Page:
Addressing the UK's challenges
The Churchill Fellowship supports UK citizens from all parts of society to travel the world in search of innovative solutions for today’s most pressing problems:
- Fellowships cover the key issues that face UK society at any time.
- We identify emerging issues through our Open award category.
- We build networks of Fellows in common topics to magnify their impact.
Covering the key issues in UK society
Churchill Fellows are selected for two outstanding qualities: the power of their ideas and their potential to be change-makers. We pride ourselves on recognising individual talent and responding to the vision of Fellows from every walk of life. This gives us an unrivalled reach across the questions facing society and the people likely to answer them.
At the same time, we ensure that our work overall impacts on the whole spectrum of issues facing UK society. We do this by offering a range of subject categories in which candidates can apply. These cover the crucial concerns of the day, and range across seven overarching themes: communities, culture, education, economy, environment, health, and science and technology.
Each year we will offer one or more categories within each of our themes. For example, in 2018 the communities theme is represented in two Fellowship categories: rural living and migration. Up to 12 categories are offered each year, usually with 10 Fellows in each.
Focusing in this way allows the Fellowship to develop expertise and presence in those particular sectors, so that we can reach the widest range of candidates and spread their findings to the greatest number of practitioners.
Identifying new issues
We keep our coverage of crucial issues up to date by constantly developing new categories within each theme. We also maintain an Open category, which accepts proposals on any topic whatsoever, provided they can be shown to have a tangible public benefit when the Fellow returns home.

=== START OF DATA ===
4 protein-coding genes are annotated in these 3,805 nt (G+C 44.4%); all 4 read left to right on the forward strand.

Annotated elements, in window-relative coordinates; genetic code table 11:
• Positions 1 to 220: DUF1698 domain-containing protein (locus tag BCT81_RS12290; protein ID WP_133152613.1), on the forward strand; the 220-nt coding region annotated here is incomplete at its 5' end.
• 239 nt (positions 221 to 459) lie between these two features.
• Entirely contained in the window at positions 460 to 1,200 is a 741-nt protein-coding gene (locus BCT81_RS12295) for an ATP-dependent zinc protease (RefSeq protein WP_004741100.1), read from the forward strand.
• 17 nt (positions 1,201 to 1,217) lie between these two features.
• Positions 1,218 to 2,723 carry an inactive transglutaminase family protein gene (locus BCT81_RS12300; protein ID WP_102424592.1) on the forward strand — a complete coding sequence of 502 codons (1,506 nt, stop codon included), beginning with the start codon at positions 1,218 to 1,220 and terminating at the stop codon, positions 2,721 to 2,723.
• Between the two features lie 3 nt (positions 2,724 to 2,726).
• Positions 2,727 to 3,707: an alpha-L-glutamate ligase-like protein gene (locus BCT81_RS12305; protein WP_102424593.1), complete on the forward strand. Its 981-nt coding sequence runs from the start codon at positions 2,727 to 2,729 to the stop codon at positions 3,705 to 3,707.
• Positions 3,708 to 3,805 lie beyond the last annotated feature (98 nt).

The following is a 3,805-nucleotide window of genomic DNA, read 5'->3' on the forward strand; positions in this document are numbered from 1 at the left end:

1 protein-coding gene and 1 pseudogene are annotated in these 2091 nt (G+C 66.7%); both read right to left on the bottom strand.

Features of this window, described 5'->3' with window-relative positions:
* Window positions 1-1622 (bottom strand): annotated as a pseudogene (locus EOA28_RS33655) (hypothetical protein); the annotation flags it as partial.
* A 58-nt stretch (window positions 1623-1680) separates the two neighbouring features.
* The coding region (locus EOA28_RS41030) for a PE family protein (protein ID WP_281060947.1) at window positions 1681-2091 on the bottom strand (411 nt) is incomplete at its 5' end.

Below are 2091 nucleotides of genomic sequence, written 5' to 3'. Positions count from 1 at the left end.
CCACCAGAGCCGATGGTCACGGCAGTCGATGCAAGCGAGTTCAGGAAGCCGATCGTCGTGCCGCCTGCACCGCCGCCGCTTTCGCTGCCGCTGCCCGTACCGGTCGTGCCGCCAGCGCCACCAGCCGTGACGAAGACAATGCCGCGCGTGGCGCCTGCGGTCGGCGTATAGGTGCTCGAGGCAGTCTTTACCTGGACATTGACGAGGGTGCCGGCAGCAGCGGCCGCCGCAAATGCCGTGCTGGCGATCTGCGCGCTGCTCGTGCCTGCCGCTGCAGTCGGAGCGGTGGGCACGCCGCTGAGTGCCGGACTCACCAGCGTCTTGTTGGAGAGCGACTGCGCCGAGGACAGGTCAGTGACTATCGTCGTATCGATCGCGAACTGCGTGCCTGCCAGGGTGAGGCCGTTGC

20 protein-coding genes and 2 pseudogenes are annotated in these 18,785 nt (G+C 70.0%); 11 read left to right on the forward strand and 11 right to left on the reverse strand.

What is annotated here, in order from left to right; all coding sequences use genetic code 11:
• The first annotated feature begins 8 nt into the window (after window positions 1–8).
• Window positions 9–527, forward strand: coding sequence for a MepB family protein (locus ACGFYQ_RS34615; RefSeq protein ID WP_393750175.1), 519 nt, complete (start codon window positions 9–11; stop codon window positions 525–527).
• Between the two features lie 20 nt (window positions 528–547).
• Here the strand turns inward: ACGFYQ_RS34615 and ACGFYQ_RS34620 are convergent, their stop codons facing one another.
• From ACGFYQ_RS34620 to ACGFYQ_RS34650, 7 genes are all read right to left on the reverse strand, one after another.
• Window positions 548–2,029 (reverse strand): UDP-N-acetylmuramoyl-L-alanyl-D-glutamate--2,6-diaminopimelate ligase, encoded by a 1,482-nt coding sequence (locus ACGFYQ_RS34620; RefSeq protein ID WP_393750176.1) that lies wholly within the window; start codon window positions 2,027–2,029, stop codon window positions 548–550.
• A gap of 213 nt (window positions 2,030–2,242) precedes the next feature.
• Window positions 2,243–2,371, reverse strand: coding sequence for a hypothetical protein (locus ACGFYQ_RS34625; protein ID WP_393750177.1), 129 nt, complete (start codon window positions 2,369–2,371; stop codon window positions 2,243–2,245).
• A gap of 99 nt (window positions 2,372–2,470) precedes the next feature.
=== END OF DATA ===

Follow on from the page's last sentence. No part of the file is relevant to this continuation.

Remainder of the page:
The Open category is particularly important, as it alerts us to new ideas and issues that applicants may have spotted before anyone else. This keeps us ahead of the curve and often informs us of growing concerns that might then become a dedicated category of their own.
This combination of focus from us, and ideas from applicants, ensures that our actual range of Fellowships year on year is effectively universal - in the Fellows themselves and the topics they explore.
For example, in 2018 we announced a new award category around suicide prevention and bereavement. This issue has been little studied in the UK, but we were alerted to its importance by a cluster of Fellows in other categories whose work touched on it. We researched the field, found an ideal partner in the Samaritans, and are pleased to now be addressing this under-reported crisis.
In contrast, our arts and crafts awards usually focus on a particular genre whose practitioners need immediate support or could benefit from learning overseas. This has included ‘threatened’ crafts like tapestry and bronze casting, as well as cutting-edge design Fellowships in partnership with the British Council that have taken Fellows to the Amazon, Hong Kong and New York.
Magnifying impact through networks
In every issue that we focus on, we aim to fund a cohort of Fellows over several years, developing a bank of expertise and contacts that can be accessed by all. We network Fellows on common topics, hold conferences on their specialisms, and help them to jointly brief policy-makers in their issues. Fellows’ reports on common topics are also grouped together in the library area of our website, where anyone can access their global insights on specific issues.
Over time this has built into a cadre of knowledge leaders across the UK who are able to rise to new challenges and contribute to the progress of the nation. Today there are 3,500 active Fellows across the country, tackling a vast range of current topics whether local or national - dynamic people devoted to the public good.